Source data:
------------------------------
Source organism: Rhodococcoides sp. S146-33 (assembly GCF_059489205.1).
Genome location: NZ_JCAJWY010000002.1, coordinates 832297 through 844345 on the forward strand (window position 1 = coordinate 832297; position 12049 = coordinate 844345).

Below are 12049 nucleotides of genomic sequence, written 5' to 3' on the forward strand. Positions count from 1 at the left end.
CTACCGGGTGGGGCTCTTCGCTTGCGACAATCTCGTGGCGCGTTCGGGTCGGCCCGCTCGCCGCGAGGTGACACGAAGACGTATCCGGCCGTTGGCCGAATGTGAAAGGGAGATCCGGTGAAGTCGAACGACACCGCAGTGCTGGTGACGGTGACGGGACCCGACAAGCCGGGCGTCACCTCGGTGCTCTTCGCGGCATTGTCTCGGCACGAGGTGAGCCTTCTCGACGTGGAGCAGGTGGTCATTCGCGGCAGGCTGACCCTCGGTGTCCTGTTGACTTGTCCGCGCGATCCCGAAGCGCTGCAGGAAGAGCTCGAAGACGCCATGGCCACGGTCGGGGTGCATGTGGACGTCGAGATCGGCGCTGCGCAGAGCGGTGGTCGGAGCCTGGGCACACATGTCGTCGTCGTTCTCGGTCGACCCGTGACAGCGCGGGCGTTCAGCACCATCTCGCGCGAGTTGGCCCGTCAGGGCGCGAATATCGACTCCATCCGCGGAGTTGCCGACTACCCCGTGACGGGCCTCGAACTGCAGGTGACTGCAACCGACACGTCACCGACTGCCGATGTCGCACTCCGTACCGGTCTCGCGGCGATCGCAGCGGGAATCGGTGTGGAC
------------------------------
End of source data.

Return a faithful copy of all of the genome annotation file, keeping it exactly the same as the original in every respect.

Source organism: Rhodococcoides sp. S146-33 (assembly GCF_059489205.1).
Genome location: NZ_JCAJWY010000002.1, coordinates 832297 through 844345 on the forward strand (window position 1 = coordinate 832297; position 12049 = coordinate 844345).

Below are 12049 nucleotides of genomic sequence, written 5' to 3' on the forward strand. Positions count from 1 at the left end.
CTACCGGGTGGGGCTCTTCGCTTGCGACAATCTCGTGGCGCGTTCGGGTCGGCCCGCTCGCCGCGAGGTGACACGAAGACGTATCCGGCCGTTGGCCGAATGTGAAAGGGAGATCCGGTGAAGTCGAACGACACCGCAGTGCTGGTGACGGTGACGGGACCCGACAAGCCGGGCGTCACCTCGGTGCTCTTCGCGGCATTGTCTCGGCACGAGGTGAGCCTTCTCGACGTGGAGCAGGTGGTCATTCGCGGCAGGCTGACCCTCGGTGTCCTGTTGACTTGTCCGCGCGATCCCGAAGCGCTGCAGGAAGAGCTCGAAGACGCCATGGCCACGGTCGGGGTGCATGTGGACGTCGAGATCGGCGCTGCGCAGAGCGGTGGTCGGAGCCTGGGCACACATGTCGTCGTCGTTCTCGGTCGACCCGTGACAGCGCGGGCGTTCAGCACCATCTCGCGCGAGTTGGCCCGTCAGGGCGCGAATATCGACTCCATCCGCGGAGTTGCCGACTACCCCGTGACGGGCCTCGAACTGCAGGTGACTGCAACCGACACGTCACCGACTGCCGATGTCGCACTCCGTACCGGTCTCGCGGCGATCGCAGCGGGAATCGGTGTGGAC